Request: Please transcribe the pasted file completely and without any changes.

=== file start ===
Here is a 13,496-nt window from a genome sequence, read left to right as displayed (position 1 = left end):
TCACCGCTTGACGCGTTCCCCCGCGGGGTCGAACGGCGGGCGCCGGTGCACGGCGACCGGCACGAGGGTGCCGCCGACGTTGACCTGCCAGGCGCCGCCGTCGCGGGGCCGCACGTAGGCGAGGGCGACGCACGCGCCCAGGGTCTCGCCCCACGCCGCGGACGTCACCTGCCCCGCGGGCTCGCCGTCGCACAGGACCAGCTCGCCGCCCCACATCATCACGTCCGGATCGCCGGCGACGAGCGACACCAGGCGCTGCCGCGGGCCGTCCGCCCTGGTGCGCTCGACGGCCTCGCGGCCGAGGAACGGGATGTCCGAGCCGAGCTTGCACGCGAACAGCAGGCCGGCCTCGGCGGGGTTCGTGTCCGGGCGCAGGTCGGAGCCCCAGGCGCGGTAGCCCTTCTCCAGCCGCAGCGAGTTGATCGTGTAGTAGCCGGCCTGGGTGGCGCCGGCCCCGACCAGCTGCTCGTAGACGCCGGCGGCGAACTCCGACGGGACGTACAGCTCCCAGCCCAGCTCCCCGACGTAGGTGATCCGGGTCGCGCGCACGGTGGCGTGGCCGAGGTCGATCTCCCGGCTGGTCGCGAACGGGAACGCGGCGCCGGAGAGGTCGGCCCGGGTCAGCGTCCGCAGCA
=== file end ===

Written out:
Here is a 13,496-nt window from a genome sequence, read left to right as displayed (position 1 = left end):
TCACCGCTTGACGCGTTCCCCCGCGGGGTCGAACGGCGGGCGCCGGTGCACGGCGACCGGCACGAGGGTGCCGCCGACGTTGACCTGCCAGGCGCCGCCGTCGCGGGGCCGCACGTAGGCGAGGGCGACGCACGCGCCCAGGGTCTCGCCCCACGCCGCGGACGTCACCTGCCCCGCGGGCTCGCCGTCGCACAGGACCAGCTCGCCGCCCCACATCATCACGTCCGGATCGCCGGCGACGAGCGACACCAGGCGCTGCCGCGGGCCGTCCGCCCTGGTGCGCTCGACGGCCTCGCGGCCGAGGAACGGGATGTCCGAGCCGAGCTTGCACGCGAACAGCAGGCCGGCCTCGGCGGGGTTCGTGTCCGGGCGCAGGTCGGAGCCCCAGGCGCGGTAGCCCTTCTCCAGCCGCAGCGAGTTGATCGTGTAGTAGCCGGCCTGGGTGGCGCCGGCCCCGACCAGCTGCTCGTAGACGCCGGCGGCGAACTCCGACGGGACGTACAGCTCCCAGCCCAGCTCCCCGACGTAGGTGATCCGGGTCGCGCGCACGGTGGCGTGGCCGAGGTCGATCTCCCGGCTGGTCGCGAACGGGAACGCGGCGCCGGAGAGGTCGGCCCGGGTCAGCGTCCGCAGCA